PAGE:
It’s time to start the conversation about electronic signatures. You’re probably still signing all your contracts, lien waivers, payment applications, and other important documents by hand, but who blames you? How are you supposed to know that there are alternatives out there that are growing in popularity and are just as legally binding as pen to paper signatures with a notary? Look no further to find out your options. We’re here to inform you of the details about e-signatures and best kept practices, as well as the reasons why you should leave behind normal handwritten signatures. E-sign act “allows the use of electronic records to satisfy any stature, regulation, or rule of law requiring that such information be provided in writing, if the consumer has affirmatively consented to such use and has not withdrawn such consent.” So, in simple terms this groundbreaking law which was passed in June of 2000 by President Bill Clinton granted e-signatures the same status as a written signature. This means e-signatures are legal in all 50 states where federal law applies, but don’t just go typing your name on a document, and call it signed. We recommend you read more to understand the various requirements associated with e-signatures in order to make them valid, and some incentives to move away from paper-based signatures.According to the Federal Deposit Insurance Corporation (FDIC), the
Here are the five factors that make an electronic signature legally binding. They are:
1. Intent to SignAn e-signature, like a traditional paper-based signature, requires each party to intend to sign, in order for that signature to be valid. An indicator for this could include a checkbox asking if you agree or wish to continue in signing the document.
2. Consent to Do Business ElectronicallyIn addition, it is critical that the parties agree to do business online. Often times before signing, you will be asked if you are certain in doing electronic business. A sure-tell sign of this might be a box where you click yes or no.
3. AuthenticationFurthermore, in order to validate an electronic signature, you need to make sure the person signing is indeed the person whose signature is being placed on a document. So traditionally on paper this is done using a notary, but for e-signatures there are other options. These could be a unique user pin, password, multi-factor authentication, emailing a secure link or other security questions similar to how a bank identifies your identity over the phone. It is also important to establish attribution to the individual who signed the document. This is commonly recorded in an audit trail that can be traced back to original signee.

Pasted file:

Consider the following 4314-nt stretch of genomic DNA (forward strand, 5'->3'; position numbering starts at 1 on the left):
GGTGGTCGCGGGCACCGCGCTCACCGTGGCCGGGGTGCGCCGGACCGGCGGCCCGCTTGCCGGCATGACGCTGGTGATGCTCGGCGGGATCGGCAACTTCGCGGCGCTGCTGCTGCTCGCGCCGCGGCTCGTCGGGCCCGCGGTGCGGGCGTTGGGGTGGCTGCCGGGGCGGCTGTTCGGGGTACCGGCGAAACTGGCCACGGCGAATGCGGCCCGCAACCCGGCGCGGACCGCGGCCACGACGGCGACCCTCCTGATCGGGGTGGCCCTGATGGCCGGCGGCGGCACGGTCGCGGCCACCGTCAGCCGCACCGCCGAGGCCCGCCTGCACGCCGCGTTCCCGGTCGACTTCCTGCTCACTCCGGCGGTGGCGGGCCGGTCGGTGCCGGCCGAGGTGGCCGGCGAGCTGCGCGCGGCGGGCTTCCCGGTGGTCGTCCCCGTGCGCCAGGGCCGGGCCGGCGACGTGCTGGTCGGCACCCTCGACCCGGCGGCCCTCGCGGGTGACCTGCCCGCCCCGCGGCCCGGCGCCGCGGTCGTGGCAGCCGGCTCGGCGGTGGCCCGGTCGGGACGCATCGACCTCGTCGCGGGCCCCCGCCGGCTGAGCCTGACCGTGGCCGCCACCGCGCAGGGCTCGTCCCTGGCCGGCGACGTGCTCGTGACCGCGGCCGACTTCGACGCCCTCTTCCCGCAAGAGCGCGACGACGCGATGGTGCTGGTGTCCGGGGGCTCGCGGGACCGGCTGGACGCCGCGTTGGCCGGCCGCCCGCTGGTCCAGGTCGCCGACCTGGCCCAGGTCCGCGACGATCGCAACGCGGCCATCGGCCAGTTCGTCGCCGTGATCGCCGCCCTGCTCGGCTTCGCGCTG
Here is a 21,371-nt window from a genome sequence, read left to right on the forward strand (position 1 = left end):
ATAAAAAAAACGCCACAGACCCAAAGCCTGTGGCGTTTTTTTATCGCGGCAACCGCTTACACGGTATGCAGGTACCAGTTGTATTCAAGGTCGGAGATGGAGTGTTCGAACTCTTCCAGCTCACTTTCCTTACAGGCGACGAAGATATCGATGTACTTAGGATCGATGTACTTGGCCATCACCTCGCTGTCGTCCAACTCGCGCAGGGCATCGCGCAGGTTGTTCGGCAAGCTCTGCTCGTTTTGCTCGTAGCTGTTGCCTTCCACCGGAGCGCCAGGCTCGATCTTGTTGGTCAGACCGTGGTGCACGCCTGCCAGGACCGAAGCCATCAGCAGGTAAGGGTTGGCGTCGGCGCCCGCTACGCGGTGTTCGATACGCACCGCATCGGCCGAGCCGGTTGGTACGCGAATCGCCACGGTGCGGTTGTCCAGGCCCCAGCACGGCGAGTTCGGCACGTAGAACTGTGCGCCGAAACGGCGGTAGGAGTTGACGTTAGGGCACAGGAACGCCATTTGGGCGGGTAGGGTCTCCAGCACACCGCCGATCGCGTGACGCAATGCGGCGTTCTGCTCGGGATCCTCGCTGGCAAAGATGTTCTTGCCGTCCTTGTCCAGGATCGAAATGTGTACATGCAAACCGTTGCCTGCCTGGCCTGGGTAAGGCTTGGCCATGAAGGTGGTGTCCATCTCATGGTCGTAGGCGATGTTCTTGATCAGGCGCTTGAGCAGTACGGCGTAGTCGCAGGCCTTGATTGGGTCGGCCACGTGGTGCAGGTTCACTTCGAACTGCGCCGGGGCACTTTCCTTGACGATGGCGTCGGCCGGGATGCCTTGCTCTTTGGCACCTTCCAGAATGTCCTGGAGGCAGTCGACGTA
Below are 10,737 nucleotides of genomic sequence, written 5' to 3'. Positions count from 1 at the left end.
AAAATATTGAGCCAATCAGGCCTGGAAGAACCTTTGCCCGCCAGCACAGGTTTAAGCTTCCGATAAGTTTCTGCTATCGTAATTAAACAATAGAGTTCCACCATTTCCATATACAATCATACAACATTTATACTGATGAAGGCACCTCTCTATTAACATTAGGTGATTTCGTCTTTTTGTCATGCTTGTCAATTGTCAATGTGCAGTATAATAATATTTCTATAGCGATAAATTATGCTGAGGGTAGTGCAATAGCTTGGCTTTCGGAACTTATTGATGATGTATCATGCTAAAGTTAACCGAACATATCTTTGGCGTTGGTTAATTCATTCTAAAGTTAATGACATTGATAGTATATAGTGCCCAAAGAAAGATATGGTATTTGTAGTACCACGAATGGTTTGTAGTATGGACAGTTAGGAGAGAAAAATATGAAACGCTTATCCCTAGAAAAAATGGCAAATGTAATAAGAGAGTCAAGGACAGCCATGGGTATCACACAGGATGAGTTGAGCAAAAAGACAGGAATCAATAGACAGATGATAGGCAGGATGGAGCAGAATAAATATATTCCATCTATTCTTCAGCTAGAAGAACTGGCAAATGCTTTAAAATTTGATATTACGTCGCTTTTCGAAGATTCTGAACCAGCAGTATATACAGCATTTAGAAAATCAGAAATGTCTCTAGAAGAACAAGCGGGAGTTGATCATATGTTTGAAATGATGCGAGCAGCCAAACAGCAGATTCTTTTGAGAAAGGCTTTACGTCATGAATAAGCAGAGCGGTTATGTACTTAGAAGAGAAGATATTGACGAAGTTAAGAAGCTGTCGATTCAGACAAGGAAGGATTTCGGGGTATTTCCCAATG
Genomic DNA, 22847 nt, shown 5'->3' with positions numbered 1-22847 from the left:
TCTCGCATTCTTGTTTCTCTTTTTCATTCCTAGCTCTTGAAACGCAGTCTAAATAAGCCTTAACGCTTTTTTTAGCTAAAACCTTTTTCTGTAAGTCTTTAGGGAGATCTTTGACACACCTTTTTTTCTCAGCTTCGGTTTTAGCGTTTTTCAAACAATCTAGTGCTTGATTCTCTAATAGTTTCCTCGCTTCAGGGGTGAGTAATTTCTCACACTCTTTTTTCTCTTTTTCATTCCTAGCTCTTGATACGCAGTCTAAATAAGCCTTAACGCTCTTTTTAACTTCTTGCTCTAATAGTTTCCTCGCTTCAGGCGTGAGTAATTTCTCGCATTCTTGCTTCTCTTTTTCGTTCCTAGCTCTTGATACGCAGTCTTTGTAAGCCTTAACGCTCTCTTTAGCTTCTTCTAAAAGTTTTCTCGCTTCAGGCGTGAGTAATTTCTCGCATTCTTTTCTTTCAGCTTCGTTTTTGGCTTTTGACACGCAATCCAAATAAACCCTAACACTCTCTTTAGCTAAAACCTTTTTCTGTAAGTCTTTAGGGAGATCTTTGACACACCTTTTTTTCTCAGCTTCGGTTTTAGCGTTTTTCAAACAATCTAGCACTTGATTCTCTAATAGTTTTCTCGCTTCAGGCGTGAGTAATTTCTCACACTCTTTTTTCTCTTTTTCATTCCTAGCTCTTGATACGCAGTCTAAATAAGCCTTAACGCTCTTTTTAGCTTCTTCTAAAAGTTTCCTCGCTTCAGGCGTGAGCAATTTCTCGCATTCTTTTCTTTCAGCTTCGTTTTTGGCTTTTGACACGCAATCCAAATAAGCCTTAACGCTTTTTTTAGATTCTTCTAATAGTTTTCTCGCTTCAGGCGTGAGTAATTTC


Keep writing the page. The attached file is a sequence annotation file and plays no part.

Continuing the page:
4. SecurityIt is also paramount that the signature is binding and secure to the document and there is proof of non-alterability after the signature has been placed on an electronic document.
5. Record RetentionAfter signing, you need a record of the contract, who signed it and how they signed it. Digital signature software will provide you with the option to save your copy or it will be saved in a place that is easily accessible to the signee. The following best practices are based on legal framework for the use of electronic signatures set out by the Uniform Electronic Transactions ACT (UETA). This legal framework for electronic signature validity has been adopted by all 50 states excluding Illinois, New York and Washington. These states have implemented their own statues relating to e-signatures, so we recommend if you do business in these states that you contact an attorney to get more details.
Taking it to CourtCan electronic signing uphold the law? In 2011, “the Supreme Court of Arkansas affirmed the lower court’s judgment in favor of GEICO, upholding the applicability of the Uniform Electronic Transitions Act (“UETA”) to a waiver of minimum medical coverage.” A woman waived for minimal medical coverage during an online application for GEICO. After a car accident, she sued GEICO claiming that her signature was not “in writing,” because the signature was done electronically. The Court noted that her signature had the five factors for a binding electronic signature and sided with GEICO.
Why Electronic Signatures MatterFor one, it is much more secure and safe to digitally sign documents rather than signing with pen and paper. Your signature is protected at the point of signing. Let’s walk through the process of this. When you sign digitally, there is a
- Graphical representation of your signature
- Location you signed from
- Timestamp in which you signed
- Authentication of your signature
- The main idea was to simplify the on-boarding process for general contractors. To do this, they had to identify what was inhibiting them from a speedy process.
- Secured Signing proposed the idea of “eStarter and eContracts that streamline processes related to contract preparations including sensitive contact information (Tax File Numbers), ABN & PAYG information and management of the signing processes required
- Secured Signing’s “Personalised X509 PKI Digital Signature technology” helped PeopleBank to manage its on-boarding process in a secure and efficient manner
- PeopleBank’s staff now uses this software for contract and signing processes and it has cut down the process by 1.5 hours for each employee.